The problem lies in our self-understanding of humanity itself and what it means to have a good (human) life. What it means to be free.Our fossil-fueled, factory-farmed world is like a giant sacrifice at the altar of humanity. While our violence on the nonhuman may not matter, it should, for it destabilizes our uber-humanity. On the flip side, a factory farm free and fossil free world will contribute to human as well as nonhuman flourishing. That’s why there are two F’s in FFreedom: fossil free; factory farm free.

From Marx onward, we know that the reign of capital is doubly unstable:

  • Economic booms and busts are inevitable
  • Wars, especially total wars, are inevitable 

The anthropocene intensifies those two instabilities and adds a third:

  • Total collapse is inevitable

Here's the main premise of planetarity: The anthropocene and its instabilities won't go away until we replace discussions of the "human condition," i.e., the circumstances in which only human beings exist and flourish with the "organic condition," i.e., the circumstances under which all beings on this planet exist and flourish. Further, it's clear that the nonhuman is beating down the social doors anyway - whether it's ocean surges that flood cities, designer microbiomes or the streams of data that connect our insides and outsides together, our fate as a species is now directly connected to the wellbeing of the earth. Politics has never been more important than it's today.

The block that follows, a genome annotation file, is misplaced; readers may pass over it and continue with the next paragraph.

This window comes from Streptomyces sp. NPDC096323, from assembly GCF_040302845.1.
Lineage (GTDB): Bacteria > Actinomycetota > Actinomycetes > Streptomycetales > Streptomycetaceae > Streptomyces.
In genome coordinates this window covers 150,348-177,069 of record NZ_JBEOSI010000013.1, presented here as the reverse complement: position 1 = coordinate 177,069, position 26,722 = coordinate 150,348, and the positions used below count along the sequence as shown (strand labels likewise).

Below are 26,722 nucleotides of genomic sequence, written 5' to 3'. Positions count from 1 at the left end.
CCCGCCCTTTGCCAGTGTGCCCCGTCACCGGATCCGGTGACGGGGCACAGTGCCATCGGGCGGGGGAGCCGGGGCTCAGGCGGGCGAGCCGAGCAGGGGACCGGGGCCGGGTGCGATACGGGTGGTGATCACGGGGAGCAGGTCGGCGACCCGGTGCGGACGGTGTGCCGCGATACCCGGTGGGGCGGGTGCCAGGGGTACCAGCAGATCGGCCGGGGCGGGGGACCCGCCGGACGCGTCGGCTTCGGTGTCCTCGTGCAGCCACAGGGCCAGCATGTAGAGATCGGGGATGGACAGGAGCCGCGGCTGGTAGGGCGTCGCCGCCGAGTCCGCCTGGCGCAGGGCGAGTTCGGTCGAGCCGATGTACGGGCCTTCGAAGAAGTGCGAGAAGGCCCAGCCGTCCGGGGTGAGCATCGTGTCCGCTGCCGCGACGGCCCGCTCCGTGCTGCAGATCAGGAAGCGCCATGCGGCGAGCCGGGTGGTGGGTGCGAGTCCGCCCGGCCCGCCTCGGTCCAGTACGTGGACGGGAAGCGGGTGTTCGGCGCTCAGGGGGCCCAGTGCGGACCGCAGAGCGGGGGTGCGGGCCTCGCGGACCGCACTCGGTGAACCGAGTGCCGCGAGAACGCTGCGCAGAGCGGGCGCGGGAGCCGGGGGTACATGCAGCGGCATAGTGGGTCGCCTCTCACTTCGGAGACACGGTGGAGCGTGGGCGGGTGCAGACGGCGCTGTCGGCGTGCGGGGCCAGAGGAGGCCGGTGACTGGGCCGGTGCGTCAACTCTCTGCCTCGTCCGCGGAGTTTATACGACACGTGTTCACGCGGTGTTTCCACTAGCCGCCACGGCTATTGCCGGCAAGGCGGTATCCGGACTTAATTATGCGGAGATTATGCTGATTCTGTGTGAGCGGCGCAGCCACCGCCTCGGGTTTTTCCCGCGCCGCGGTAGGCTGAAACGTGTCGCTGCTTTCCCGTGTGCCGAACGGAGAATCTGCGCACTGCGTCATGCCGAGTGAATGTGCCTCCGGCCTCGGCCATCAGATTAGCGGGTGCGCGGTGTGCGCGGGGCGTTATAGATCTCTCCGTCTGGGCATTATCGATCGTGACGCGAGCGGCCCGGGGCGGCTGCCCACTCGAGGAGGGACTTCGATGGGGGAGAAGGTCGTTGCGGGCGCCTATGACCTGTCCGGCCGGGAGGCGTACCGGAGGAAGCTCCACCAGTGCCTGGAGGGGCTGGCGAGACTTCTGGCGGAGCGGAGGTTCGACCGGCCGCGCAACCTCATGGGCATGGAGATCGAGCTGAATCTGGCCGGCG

Industrial Life

Let’s start with the foundational transformation of the modern era: the industrial revolution. Was it a good thing or a bad thing?

Before we answer that question, we have to ask: good for whom? We can argue for eternity about whether the industrial revolution was good for people or not. Those who are for the revolution will talk about the ease of our modern lives, the advances in health and education and the vast plethora of gizmos that make our lives safer, faster and more interesting..

Those who are against the revolution will talk about the sweatshops and wage slavery that’s been the backbone of industrial manufacturing, the destruction of lives and livelihoods that came in the way of progress and the general alienation that characterizes modern life.

After all, I am writing this essay on a computer, and that wouldn’t have happened without the discoveries in basic science and technology that made mass manufacturing the standard form of production after the industrial revolution.

And so it goes.

What’s without a doubt is that the industrial revolution was an unmitigated disaster for all the other creatures that share the earth with us. If they’re wild creatures, they have seen their habitats shrink to nothing, putting them over the brink of extinction in many cases and living close to it in many others.